For some reason spiders loved Tertullia’s mouth. It was like the elephant graveyard of eight-legged bloodsuckers. At least once a week — usually more — she’d wake up, gagging slightly, and know another one had crawled down her throat in search of some abstract concept of gnosis. Those weren’t the bad ones. Oh, they were unpleasant, sure, and she’d lie there shivering with disgust for ten or fifteen minutes before dropping off to sleep again, but all in all they weren’t so bad.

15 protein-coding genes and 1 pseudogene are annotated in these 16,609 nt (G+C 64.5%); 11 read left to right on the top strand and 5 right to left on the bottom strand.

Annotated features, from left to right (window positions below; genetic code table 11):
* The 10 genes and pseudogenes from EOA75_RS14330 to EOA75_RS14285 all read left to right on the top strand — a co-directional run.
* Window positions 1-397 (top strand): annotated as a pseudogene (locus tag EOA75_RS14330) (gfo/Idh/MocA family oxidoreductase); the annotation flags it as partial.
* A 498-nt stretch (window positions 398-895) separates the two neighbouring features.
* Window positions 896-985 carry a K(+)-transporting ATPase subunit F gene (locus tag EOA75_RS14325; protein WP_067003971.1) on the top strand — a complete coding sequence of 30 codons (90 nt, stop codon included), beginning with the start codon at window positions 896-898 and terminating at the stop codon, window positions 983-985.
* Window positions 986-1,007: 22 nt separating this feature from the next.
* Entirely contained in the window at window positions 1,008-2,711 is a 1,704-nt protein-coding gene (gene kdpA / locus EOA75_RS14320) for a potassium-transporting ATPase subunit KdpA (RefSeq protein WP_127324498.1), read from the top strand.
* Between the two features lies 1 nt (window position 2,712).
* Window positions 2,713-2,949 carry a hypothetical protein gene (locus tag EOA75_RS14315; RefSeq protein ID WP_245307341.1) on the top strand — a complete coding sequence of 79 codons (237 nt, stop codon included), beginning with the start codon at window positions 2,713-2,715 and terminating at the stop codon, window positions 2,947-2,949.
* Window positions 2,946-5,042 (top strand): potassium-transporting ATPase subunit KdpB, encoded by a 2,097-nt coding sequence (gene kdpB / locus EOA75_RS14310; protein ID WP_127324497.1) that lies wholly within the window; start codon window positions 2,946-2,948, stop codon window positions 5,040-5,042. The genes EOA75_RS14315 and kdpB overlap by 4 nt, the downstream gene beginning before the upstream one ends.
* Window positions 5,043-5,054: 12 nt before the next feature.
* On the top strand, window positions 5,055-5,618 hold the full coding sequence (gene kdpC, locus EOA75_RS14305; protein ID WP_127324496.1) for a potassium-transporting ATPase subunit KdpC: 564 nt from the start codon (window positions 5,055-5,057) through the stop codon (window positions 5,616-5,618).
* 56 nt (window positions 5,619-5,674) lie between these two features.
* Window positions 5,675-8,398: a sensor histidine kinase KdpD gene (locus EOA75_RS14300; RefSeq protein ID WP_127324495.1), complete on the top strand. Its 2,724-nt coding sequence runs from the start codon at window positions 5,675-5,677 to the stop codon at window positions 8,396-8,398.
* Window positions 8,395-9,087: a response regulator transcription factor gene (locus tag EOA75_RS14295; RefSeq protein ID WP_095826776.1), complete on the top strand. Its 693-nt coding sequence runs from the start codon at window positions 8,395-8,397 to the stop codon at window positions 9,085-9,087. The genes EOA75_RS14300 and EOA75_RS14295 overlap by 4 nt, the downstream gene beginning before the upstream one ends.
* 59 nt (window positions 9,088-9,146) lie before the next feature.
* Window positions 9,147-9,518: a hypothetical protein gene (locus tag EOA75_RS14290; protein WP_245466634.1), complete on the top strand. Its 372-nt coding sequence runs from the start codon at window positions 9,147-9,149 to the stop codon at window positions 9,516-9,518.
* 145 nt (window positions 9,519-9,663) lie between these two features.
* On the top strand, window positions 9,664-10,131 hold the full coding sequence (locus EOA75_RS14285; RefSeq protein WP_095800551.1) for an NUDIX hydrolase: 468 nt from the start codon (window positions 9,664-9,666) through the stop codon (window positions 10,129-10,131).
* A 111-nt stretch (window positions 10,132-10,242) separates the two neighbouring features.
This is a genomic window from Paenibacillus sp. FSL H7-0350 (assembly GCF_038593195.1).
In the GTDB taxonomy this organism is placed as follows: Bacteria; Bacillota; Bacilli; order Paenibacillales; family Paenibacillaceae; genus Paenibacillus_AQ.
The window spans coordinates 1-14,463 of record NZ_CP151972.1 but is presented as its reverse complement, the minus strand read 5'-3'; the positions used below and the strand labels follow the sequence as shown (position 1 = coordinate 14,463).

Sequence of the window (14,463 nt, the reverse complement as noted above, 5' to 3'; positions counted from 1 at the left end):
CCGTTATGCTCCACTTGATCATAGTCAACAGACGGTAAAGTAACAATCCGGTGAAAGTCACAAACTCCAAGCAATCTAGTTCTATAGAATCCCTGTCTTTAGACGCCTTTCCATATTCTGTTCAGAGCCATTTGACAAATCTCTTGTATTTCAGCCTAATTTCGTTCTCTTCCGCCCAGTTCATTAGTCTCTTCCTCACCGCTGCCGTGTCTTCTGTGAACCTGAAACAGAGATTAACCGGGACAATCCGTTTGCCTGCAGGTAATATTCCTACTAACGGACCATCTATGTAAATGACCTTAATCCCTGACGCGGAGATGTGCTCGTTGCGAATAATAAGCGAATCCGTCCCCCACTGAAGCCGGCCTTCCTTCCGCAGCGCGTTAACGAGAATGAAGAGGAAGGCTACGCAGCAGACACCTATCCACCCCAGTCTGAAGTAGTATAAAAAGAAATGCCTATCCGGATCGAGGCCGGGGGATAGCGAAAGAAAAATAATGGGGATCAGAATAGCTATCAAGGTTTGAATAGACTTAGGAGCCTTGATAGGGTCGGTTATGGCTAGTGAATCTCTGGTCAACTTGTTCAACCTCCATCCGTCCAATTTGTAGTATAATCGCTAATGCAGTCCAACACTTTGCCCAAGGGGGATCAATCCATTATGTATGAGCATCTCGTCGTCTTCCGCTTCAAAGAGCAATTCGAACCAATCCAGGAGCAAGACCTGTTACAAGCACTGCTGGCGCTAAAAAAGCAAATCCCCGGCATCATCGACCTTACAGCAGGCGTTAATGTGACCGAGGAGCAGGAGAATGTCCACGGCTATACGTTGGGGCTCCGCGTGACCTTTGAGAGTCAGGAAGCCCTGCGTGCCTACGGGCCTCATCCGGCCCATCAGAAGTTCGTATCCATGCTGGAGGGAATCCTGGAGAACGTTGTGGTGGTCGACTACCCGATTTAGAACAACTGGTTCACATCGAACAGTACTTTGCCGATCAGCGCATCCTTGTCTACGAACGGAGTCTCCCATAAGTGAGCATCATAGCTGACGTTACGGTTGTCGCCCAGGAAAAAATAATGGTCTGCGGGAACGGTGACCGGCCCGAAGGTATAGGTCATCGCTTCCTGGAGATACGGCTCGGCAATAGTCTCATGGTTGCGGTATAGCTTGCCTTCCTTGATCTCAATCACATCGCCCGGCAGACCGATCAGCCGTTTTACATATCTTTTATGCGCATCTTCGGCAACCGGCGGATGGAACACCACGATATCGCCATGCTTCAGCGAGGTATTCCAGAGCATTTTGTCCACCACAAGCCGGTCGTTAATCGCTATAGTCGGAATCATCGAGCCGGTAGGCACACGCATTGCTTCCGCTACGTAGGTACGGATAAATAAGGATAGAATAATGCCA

Worse was clicking her jaws together after a yawn and feeling something crunch between them, or finding some slender black limb caught in her bicuspid in the morning like a pubic hair of the damned.
Worst of all were the nights when she’d wake up to find the bug only half-swallowed, four legs waving defiance and four legs wrapped tenaciously around the florid punching bag of her uvula, stout furry body insistent against the back of her tongue. She wouldn’t get back to sleep after that, whether she managed to spit it out or not, just sat in bed with her face buried in the close heat of her knees until dawn, screaming near-soundlessly for hours.